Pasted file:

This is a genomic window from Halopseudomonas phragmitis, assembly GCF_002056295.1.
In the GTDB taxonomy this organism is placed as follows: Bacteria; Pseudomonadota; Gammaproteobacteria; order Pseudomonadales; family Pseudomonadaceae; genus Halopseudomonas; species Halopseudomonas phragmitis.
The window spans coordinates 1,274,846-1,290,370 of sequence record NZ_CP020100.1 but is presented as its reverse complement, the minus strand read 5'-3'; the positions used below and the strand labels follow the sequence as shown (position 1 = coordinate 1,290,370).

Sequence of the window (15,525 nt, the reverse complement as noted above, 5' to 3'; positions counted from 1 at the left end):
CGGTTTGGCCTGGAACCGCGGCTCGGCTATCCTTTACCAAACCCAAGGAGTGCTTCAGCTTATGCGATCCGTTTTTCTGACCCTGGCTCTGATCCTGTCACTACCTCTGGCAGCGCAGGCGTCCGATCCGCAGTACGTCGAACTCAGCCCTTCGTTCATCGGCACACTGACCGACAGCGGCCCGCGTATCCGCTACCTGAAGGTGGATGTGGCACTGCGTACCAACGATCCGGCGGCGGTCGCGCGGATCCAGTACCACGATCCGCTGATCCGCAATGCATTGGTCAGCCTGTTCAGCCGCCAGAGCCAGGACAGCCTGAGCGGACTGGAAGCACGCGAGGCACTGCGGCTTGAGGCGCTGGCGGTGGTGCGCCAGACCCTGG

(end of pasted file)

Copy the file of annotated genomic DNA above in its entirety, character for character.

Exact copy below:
This is a genomic window from Halopseudomonas phragmitis, assembly GCF_002056295.1.
In the GTDB taxonomy this organism is placed as follows: Bacteria; Pseudomonadota; Gammaproteobacteria; order Pseudomonadales; family Pseudomonadaceae; genus Halopseudomonas; species Halopseudomonas phragmitis.
The window spans coordinates 1,274,846-1,290,370 of sequence record NZ_CP020100.1 but is presented as its reverse complement, the minus strand read 5'-3'; the positions used below and the strand labels follow the sequence as shown (position 1 = coordinate 1,290,370).

Sequence of the window (15,525 nt, the reverse complement as noted above, 5' to 3'; positions counted from 1 at the left end):
CGGTTTGGCCTGGAACCGCGGCTCGGCTATCCTTTACCAAACCCAAGGAGTGCTTCAGCTTATGCGATCCGTTTTTCTGACCCTGGCTCTGATCCTGTCACTACCTCTGGCAGCGCAGGCGTCCGATCCGCAGTACGTCGAACTCAGCCCTTCGTTCATCGGCACACTGACCGACAGCGGCCCGCGTATCCGCTACCTGAAGGTGGATGTGGCACTGCGTACCAACGATCCGGCGGCGGTCGCGCGGATCCAGTACCACGATCCGCTGATCCGCAATGCATTGGTCAGCCTGTTCAGCCGCCAGAGCCAGGACAGCCTGAGCGGACTGGAAGCACGCGAGGCACTGCGGCTTGAGGCGCTGGCGGTGGTGCGCCAGACCCTGG